The Law Commission has no plans to investigate jury behaviour after a trial.
There are calls for a review of the way jurors are prepared for high-profile cases in light of the way some jurors behaved following the David Bain retrial.
One juror was seen giving Mr Bain a hug as he left the High Court in Christchurch on Friday after being acquitted of murdering his family in 1994.
Two jury members were spotted at an after-trial party for supporters.
The Law Society's criminal law committee says it may be time for the Law Commission to look at the rules governing the behaviour of juries.
But Law Commission deputy president Warren Young says it would be hard to develop rules to combat such behaviour.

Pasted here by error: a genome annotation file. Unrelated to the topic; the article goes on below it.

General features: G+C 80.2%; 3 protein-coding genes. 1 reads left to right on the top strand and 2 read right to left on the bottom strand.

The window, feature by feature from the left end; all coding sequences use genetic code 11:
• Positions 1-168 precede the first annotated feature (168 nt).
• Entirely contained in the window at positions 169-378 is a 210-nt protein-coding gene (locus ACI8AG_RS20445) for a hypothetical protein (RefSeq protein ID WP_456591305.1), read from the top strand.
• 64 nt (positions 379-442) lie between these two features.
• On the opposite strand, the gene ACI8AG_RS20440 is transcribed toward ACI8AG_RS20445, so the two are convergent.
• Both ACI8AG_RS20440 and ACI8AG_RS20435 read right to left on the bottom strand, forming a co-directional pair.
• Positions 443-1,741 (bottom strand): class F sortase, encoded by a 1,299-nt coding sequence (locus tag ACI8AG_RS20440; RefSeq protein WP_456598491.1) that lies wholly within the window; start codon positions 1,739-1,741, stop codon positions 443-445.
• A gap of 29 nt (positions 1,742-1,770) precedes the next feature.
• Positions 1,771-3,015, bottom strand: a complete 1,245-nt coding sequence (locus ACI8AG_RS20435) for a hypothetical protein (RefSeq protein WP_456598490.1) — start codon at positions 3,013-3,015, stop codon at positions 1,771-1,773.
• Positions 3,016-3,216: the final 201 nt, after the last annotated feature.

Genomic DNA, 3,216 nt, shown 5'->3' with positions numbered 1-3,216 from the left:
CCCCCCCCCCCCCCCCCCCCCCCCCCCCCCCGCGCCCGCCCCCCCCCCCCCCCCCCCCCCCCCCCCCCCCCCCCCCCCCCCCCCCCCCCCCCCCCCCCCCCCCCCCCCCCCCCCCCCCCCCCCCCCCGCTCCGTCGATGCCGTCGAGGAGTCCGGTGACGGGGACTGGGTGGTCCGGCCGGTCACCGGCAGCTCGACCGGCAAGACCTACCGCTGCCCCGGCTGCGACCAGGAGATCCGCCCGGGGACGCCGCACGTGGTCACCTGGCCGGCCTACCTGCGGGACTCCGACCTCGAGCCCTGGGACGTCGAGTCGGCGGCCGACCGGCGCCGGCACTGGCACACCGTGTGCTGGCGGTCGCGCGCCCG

Justice Minister Simon Power declined to comment.
Meanwhile, there has been a call for juries to be given the power to determine a person's eligibility for compensation.
Mr Bain's legal team will begin the process of applying for compensation under Cabinet guidelines for the time he spent in prison.
In 2006, Rex Haig had his murder conviction quashed, but was earlier this year denied redress for the decade he spent in prison.
He filed a compensation claim for wrongful conviction and imprisonment.
But the Government turned that down, saying a Queen's Council has to be satisfied that, on the balance of probabilities, the person is innocent of the crime.
Mr Haig says Mr Bain's eligibility for compensation should be determined by the jury that acquitted him.